Sovereign Immunity Protects State-Owned Hospitals and Medical Personnel Against Malpractice Suits

By Alex Stein

Pike v. Hagaman, — S.E.2d —- 2016 WL 3097727 (Va. 2016), is a must-read for anyone interested in medical malpractice and health law. This new decision of the Virginia Supreme Court grants state-owned hospitals and their personnel categorical sovereign-immunity protection against medical malpractice suits. Continue reading

The “Common Knowledge” Exception to the Expert Requirement in Medical Malpractice Actions under FTCA Categorized as “Substantive”

By Alex Stein

All expert requirements for medical malpractice actions (including merit certificates and affidavits) are categorized as “substantive” rather than “procedural” under both Erie (in diversity suits) and the Federal Tort Claims Act (FTCA). See here and here. The Fifth Circuit recently ruled in connection with a medical malpractice suit filed under FTCA that the “common knowledge” exception to the expert testimony requirement is “substantive” as well. Bush v. United States — F.3d —- 2015 WL 5472491 (5th Cir. 2015) (hereinafter: Bush). State law (Virginia law, in Bush) consequently trumps the federal law of evidence and procedure. Continue reading

The Scope of Virginia’s Birth–Related Neurological Injury Compensation Program

By Alex Stein

Virginia’s Birth–Related Neurological Injury Compensation Act of 1987 (BRNICA) affords aggrieved patients a no-fault compensation remedy for qualified injuries while giving potential tort defendants – doctors and hospitals who choose to participate in the Birth–Related Neurological Injury Compensation Fund – an absolute immunity from malpractice liability. Va. Code Ann. § 38.2-5002. For a parallel Florida statute, see Fla. Stat. § 766.302. Participation in this program is optional for both patients and care providers. The program compensates injured children for disability damages not covered by the government, health benefit plans, and private insurance. Pain, suffering, and other noneconomic damages are noncompensable (in Florida, they are capped at a low amount). By electing to receive treatment from a participating provider, the patient commits herself and her future child to pursue any compensation claim for birth-related neurological injury before a special administrative tribunal and automatically waives the right to bring a medical malpractice lawsuit against the participating physician or hospital. Wolfe v. Va. Birth–Related Neurological Injury Comp. Program, 580 S.E.2d 467, 476 (Va. 2003).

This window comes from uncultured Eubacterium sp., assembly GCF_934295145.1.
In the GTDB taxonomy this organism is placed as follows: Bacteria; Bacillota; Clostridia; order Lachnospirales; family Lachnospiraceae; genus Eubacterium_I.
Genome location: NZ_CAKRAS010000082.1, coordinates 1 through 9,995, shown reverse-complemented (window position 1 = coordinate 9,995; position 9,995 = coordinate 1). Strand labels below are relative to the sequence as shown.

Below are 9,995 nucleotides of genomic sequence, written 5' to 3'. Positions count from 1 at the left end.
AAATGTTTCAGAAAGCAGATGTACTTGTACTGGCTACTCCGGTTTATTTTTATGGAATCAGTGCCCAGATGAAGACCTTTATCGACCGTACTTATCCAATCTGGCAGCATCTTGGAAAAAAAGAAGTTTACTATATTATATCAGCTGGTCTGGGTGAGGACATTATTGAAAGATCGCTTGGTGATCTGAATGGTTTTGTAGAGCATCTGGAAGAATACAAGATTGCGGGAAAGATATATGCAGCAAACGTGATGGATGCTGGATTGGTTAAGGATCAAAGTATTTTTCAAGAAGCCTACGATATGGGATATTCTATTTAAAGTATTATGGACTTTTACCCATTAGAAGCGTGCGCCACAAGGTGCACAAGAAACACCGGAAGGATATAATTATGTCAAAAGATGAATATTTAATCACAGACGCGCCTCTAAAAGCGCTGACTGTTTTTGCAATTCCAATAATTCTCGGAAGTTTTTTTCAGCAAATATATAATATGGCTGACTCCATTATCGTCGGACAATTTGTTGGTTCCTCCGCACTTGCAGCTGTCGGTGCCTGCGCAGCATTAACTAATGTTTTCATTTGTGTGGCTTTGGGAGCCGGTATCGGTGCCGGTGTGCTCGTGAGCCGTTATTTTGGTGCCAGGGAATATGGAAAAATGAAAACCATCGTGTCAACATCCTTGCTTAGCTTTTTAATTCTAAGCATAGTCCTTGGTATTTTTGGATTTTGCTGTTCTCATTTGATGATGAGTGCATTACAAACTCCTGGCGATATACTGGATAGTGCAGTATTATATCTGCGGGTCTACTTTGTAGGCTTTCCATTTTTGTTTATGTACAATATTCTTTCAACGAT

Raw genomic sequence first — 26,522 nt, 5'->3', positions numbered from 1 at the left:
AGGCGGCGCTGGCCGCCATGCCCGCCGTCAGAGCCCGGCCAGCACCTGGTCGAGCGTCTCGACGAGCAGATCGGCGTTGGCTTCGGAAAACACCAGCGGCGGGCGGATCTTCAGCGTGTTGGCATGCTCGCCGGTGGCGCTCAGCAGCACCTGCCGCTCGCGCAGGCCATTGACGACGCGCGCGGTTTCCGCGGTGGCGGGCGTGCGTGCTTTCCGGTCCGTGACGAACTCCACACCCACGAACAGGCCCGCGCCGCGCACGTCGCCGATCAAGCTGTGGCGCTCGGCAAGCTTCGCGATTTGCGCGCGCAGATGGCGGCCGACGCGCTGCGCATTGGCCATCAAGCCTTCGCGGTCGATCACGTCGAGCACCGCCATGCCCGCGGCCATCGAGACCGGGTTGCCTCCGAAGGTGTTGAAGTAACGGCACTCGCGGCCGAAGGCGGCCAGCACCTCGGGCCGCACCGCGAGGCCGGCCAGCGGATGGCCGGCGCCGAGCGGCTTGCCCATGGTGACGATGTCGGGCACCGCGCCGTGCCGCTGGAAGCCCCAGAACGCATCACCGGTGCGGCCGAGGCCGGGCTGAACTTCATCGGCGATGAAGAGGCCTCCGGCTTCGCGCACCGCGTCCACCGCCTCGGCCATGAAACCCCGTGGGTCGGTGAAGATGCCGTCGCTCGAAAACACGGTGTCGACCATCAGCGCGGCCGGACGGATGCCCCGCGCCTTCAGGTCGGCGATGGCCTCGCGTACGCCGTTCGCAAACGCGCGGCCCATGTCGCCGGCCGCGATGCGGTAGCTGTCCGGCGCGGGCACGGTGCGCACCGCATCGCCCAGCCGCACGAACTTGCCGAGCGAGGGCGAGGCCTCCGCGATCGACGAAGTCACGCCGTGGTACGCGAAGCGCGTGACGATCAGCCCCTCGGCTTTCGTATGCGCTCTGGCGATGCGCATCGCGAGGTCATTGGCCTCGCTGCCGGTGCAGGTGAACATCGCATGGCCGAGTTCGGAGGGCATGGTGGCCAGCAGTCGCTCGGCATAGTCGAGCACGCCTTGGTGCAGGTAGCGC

Because injury claims adjudicated by the tribunal do not depend upon medical malpractice, the tribunal’s decisions need not be reported to the National Practitioner Data Bank pursuant to the Health Care Quality Improvement Act of 1986. This Act, 42 U.S.C. § 11131, only requires reporting of payments “under a policy of insurance, self-insurance, or otherwise in settlement (or partial settlement) of, or in satisfaction of a judgment in, a medical malpractice action or claim.”

The scope of BRNICA’s coverage is consequently of paramount importance for patients, doctors, and hospitals. Virginia’s appellate court’s decision in Women’s Healthcare Associates, Inc. v. Mucci clarifies this scope. Continue reading